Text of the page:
Liquid Metal Chemistry for the Synthesis of Functional 2D Materials


Wednesday, 14 August, 2019 -
13:00 to 14:00


UNSW Old Main Building, Ground Level, Room G59


School of Physics

Type of event: 


Most metals feature an atomically-thin oxide layer at the metal air interface.[1] This also applies to liquid metals including molten tin, indium, gallium and their alloys. In many cases this oxide layer grows in a self-limiting reaction providing a pathway towards atomically-thin, two-dimensional materials.[2] This talk will discuss different liquid metal-based synthesis strategies for 2D materials and will highlight how large area ultrathin sheets can be isolated form the liquid metal interface. Interestingly, liquid metal-based synthesis strategies allow the isolation of atomically-thin nanosheets of non-stratified materials, providing an opportunity for drastically increasing the number of accessible 2D materials.[2] A variety of liquid metal derived materials will be discussed in this talk, including metal oxides,[2, 3] chalcogenides,[4] nitrides and phosphates.[4-7] The developed materials are ideally suited for a variety of applications including in electronics, piezotronics and catalysis.[5-7]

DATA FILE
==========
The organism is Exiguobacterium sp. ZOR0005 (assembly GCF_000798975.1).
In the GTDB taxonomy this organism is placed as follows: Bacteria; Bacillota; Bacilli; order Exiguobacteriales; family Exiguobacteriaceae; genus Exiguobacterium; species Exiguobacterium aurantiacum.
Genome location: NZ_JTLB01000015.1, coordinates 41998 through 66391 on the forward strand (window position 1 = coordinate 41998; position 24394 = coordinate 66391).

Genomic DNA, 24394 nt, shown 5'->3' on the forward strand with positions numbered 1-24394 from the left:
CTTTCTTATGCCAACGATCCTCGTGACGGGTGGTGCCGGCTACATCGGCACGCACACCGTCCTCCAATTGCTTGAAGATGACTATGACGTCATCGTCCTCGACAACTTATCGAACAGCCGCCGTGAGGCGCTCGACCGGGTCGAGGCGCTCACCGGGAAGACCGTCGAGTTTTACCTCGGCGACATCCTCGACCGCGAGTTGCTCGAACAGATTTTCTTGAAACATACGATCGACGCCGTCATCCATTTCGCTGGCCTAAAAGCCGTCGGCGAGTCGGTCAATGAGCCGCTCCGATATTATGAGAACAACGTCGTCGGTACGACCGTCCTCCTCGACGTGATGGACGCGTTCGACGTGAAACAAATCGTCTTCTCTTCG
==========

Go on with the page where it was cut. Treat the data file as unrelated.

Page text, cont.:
[1] T. Daeneke et al., Chemical Society Reviews, 2018, 47, 4073-4111

[2] A. Zavabeti et al., Science, 2017, 358, 332-335

[3] T. Daeneke et al., ACS Nano, 2017, 11, 10974-10983

[4] B. J. Carey et al., Nature Communications, 2017, 8, 14482

[5] N. Syed et al., J. Am. Chem. Soc., 2019, 141, 104–108

[6] N Syed et al., Nature Communications, 2018, 9, 3618

[7] D. Esrafilzadeh et al., Nature Communications, 2019, 10, 865



Dr Torben Daeneke received his PhD in Chemistry from Monash University, Australia in 2012. After graduating he held postdoctoral appointments at the CSIRO and at RMIT University (Australia). In 2015 he received an RMIT Vice Chancellor’s postdoctoral fellowship. In 2018 he joined RMIT’s School of Engineering as a faculty member and is now a Senior Lecturer.

He has authored over 65 peer-reviewed journal articles and has been awarded several awards, fellowships and grants, including an Australian Research Council (ARC) Discovery Project and an ARC Discovery Early Career Researcher Award (DECRA). His research interests span from the chemistry of liquid metals over the synthesis and functionalisation of 2D materials to materials for energy and electronic applications. In recent years he has developed novel techniques for the synthesis of 2D materials using liquid metal solvents, leading to publications in Science, Nature Communications and JACS, among others.